Story-driven influence has more impact. But it’s not always the best story that wins.
Facts Tell, Stories Sell…
...but not all stories.
Good Storytelling versus Good Story Selling
Last night we were having dinner with friends and the woman across from me was raving about her travel agent. She told story after story about how this agent helped them out and saved them a tremendous amount of time and money. Before dinner, hiring a travel agent was the last thing on my mind. After dinner, I already had the agent’s name, and my friend had sent a text introduction. I haven’t even met with the agent yet, but I already know I want to hire her for a service that 24 hours ago I didn’t even think I needed. I have no intentions of looking anywhere else for a travel agent. This woman will be my only call. That is the power of story.
Here’s what’s interesting. The woman had not crafted that story. She certainly could have told it in half the time. She didn’t build characters or add humor. And I didn’t end by standing up and giving her a standing ovation. But the story worked even though it wasn’t the best story I’ve heard. Why? Because the best story isn’t always the story that wins.
For years, I built a successful business based on being able to tell really good stories. I could create an experience that people wanted to buy. I sold a lot of books in the back of the room, got standing ovations consistently, and ran a solid business driven by word-of-mouth. The ability to tell a good story has always been my ticket to a solid successful business.
But I hit a wall. I couldn’t push through to that next level of income. I knew something had to change if something was going to change. I made a vital shift in my business that changed everything. I became more selective in the kinds of stories I was telling.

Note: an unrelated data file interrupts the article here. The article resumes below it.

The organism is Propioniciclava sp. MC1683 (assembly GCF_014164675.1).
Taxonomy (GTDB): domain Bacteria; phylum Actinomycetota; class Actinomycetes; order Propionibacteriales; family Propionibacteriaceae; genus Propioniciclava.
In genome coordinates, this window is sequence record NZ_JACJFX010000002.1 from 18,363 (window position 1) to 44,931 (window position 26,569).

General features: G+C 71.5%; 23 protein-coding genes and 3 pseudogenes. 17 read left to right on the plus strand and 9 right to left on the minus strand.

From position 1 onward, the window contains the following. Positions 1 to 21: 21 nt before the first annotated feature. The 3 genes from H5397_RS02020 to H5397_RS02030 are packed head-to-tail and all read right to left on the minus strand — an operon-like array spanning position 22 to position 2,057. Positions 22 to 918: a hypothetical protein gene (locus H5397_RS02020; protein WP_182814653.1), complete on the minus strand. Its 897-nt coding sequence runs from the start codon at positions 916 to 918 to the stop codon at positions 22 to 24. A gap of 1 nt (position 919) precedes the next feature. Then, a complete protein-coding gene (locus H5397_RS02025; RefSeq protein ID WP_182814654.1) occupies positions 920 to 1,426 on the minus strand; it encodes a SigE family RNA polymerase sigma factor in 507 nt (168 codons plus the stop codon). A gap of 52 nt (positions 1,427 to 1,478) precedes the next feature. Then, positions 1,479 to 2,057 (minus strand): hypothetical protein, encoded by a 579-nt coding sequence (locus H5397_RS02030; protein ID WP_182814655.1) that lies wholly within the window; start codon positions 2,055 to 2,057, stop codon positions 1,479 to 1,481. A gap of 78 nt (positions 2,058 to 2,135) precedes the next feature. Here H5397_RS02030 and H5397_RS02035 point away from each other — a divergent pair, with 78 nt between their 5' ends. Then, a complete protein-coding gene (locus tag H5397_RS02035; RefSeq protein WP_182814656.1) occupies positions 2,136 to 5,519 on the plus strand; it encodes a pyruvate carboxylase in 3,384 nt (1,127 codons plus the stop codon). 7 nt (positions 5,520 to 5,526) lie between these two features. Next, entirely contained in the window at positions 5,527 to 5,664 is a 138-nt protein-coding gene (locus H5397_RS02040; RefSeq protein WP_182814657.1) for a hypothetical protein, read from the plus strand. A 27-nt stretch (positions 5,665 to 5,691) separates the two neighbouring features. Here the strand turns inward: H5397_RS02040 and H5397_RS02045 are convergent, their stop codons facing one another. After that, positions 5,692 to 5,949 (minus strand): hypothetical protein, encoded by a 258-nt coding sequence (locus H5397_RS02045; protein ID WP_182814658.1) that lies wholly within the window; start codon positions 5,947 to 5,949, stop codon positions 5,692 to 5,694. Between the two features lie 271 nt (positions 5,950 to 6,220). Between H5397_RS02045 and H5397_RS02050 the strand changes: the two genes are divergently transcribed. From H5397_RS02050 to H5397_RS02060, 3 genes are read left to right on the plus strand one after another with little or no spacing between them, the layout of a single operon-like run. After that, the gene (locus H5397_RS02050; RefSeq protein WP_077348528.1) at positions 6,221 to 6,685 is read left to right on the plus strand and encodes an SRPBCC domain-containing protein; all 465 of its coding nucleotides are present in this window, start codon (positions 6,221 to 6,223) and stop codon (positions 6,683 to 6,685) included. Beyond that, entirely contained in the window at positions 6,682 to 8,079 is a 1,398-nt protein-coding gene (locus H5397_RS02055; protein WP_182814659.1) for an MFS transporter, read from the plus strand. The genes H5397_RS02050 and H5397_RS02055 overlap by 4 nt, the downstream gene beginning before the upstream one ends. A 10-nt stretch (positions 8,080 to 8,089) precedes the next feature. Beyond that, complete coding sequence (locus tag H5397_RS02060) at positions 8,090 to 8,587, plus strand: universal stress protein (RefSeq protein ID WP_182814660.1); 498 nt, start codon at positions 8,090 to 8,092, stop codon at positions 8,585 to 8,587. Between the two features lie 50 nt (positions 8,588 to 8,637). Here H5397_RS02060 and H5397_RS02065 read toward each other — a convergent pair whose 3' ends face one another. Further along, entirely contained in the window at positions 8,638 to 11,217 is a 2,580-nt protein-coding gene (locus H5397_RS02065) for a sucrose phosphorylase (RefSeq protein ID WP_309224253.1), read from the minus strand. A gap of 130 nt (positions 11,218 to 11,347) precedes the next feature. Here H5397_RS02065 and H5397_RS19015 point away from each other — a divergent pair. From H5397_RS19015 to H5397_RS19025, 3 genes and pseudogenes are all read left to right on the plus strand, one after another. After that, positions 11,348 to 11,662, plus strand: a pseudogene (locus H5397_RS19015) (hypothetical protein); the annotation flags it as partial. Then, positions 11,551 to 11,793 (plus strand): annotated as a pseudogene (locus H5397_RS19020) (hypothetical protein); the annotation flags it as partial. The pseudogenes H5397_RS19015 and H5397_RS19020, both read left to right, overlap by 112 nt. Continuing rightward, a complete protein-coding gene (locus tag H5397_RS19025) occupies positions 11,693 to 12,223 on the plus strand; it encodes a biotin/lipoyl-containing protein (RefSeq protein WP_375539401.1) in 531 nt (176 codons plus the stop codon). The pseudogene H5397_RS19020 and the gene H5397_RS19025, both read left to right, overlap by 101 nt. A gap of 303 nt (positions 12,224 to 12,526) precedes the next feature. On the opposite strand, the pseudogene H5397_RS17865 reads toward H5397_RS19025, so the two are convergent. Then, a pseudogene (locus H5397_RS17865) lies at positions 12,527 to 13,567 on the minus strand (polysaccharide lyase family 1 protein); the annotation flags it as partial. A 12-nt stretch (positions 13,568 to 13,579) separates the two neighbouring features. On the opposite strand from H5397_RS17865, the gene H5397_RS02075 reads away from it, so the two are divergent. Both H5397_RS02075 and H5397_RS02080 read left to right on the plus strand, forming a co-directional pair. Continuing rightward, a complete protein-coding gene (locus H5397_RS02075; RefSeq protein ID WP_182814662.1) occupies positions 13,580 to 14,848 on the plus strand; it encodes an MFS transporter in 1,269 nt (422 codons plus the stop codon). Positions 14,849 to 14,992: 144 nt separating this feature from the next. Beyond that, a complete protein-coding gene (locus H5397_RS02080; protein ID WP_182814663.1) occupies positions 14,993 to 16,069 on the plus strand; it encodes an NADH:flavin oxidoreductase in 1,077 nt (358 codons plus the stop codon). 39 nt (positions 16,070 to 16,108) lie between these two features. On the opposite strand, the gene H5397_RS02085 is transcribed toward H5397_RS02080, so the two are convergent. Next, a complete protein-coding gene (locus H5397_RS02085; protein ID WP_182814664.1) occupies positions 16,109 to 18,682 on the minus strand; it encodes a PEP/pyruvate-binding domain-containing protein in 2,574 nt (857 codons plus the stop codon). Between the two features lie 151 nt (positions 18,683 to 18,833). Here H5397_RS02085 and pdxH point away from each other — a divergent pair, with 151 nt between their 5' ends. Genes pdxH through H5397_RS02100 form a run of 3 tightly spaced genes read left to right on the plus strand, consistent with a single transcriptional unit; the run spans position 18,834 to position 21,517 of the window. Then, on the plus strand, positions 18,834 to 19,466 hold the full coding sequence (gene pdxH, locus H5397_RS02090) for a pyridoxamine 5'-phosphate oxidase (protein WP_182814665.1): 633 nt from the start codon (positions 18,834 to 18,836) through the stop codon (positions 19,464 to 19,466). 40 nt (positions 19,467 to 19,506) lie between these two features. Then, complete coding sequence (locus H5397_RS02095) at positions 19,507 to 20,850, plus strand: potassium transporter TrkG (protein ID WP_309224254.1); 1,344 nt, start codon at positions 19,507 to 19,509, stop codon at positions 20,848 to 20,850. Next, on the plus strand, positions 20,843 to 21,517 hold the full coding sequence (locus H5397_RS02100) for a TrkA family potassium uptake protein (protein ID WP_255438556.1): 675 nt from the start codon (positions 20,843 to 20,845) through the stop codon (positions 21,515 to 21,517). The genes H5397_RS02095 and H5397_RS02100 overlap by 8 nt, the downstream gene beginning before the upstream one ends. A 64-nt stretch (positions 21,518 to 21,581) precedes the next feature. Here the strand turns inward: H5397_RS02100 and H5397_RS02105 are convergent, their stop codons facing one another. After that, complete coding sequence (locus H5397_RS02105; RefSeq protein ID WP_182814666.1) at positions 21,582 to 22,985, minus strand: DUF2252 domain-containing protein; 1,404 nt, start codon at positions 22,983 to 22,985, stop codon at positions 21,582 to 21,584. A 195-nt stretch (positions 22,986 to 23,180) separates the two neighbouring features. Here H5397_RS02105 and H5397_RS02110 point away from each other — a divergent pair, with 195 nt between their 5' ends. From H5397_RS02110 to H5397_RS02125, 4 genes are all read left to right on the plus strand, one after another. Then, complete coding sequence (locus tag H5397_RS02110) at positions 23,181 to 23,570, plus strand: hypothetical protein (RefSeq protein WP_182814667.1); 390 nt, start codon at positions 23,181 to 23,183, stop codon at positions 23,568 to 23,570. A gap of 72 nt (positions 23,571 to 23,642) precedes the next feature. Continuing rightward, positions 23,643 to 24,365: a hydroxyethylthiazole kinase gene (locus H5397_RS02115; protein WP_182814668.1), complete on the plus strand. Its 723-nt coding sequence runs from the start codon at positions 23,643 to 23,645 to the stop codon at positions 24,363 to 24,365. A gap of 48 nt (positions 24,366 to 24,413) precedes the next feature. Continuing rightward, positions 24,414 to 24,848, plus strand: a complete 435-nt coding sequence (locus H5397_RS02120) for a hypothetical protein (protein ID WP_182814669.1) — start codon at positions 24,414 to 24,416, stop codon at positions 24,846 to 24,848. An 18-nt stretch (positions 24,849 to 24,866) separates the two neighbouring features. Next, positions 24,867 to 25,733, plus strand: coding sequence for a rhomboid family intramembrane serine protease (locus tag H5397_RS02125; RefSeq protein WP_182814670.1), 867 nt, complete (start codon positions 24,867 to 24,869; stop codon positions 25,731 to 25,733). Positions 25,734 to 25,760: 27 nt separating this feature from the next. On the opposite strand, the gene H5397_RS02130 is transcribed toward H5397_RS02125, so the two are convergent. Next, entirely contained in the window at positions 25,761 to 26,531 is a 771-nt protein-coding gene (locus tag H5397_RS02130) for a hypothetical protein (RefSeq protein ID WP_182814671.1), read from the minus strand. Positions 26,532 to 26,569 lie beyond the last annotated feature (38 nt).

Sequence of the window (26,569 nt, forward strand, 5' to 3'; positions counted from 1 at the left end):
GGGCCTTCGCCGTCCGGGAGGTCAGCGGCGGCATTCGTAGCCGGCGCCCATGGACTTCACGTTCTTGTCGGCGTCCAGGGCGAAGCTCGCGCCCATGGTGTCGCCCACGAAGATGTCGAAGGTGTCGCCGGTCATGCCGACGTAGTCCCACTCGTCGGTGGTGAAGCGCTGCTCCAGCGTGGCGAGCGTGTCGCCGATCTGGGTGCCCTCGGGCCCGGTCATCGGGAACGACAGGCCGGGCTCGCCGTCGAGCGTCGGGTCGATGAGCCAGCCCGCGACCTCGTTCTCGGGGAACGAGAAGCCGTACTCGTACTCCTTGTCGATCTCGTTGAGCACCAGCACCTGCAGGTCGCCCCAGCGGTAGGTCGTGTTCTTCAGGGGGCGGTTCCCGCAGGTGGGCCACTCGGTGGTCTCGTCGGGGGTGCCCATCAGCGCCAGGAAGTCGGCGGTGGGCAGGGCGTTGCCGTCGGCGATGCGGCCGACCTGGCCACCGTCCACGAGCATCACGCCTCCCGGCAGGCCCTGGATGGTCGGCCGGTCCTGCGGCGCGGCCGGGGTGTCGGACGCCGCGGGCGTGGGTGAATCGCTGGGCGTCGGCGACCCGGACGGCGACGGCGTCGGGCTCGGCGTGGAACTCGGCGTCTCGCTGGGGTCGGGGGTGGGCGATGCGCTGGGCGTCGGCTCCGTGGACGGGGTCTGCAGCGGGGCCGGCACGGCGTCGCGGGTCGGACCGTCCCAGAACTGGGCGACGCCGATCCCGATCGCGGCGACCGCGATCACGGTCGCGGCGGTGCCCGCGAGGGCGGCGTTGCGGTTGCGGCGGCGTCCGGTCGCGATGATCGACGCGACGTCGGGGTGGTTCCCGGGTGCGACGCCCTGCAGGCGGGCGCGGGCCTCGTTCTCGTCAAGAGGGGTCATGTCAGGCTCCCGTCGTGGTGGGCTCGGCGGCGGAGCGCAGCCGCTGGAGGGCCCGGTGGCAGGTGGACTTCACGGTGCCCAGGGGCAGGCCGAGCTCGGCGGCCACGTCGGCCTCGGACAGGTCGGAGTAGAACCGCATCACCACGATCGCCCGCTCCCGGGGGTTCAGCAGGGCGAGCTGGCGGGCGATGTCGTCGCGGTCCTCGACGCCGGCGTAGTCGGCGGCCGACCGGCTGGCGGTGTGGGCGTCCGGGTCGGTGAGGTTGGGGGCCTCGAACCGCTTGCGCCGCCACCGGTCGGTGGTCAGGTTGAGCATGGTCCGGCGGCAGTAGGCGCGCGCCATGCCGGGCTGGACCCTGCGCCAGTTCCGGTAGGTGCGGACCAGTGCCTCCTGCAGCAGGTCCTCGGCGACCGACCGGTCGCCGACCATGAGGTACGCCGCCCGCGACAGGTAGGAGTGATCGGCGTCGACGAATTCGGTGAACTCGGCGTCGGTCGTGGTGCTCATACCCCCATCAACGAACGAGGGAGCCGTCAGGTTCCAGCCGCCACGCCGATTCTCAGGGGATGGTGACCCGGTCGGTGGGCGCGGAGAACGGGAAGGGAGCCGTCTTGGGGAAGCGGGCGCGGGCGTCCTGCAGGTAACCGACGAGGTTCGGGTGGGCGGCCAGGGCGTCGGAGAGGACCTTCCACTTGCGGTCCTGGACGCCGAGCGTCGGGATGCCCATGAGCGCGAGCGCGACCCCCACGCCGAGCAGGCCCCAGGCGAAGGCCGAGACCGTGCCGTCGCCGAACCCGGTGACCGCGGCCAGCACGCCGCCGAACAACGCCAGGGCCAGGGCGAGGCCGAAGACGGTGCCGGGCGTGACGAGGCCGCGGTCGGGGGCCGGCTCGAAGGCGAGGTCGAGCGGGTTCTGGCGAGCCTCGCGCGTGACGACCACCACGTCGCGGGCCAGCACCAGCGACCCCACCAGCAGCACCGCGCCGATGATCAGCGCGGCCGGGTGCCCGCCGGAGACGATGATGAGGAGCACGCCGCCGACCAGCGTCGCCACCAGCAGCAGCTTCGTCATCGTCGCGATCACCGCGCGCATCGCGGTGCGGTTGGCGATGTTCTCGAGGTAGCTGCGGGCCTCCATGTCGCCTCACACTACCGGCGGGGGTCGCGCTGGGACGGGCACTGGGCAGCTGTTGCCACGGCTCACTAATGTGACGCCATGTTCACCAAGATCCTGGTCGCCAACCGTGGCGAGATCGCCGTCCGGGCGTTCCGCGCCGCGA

The point of telling stories in business is to remember the point of telling stories in business.
Entertainment Versus Persuasion
Entertaining and engaging an audience is not the same as convincing them to buy what you’re selling. Just because they stand up and clap, doesn’t mean they’ll buy your services. You must make the shift from Story Telling to Story Selling.
You see, here’s the deal. No matter what job we hold, there are times when we want or need to persuade someone else. Persuasion is emotional, which is why stories have more power to influence than data. But telling a good story isn’t enough. Telling the RIGHT story matters more.
At the end of the day, it’s often my least sexy stories that actually convince my buyer they need me. Why? Because a buyer is persuaded with the story that they can best relate to.
When you’re crafting your next presentation, pitch, brand message, or compelling business argument – don’t get too caught up in finding the best story. Focus on the story that is most relevant to your listener. Then work to make the story as compelling as you can.
The best story is the story
your buyer can relate to.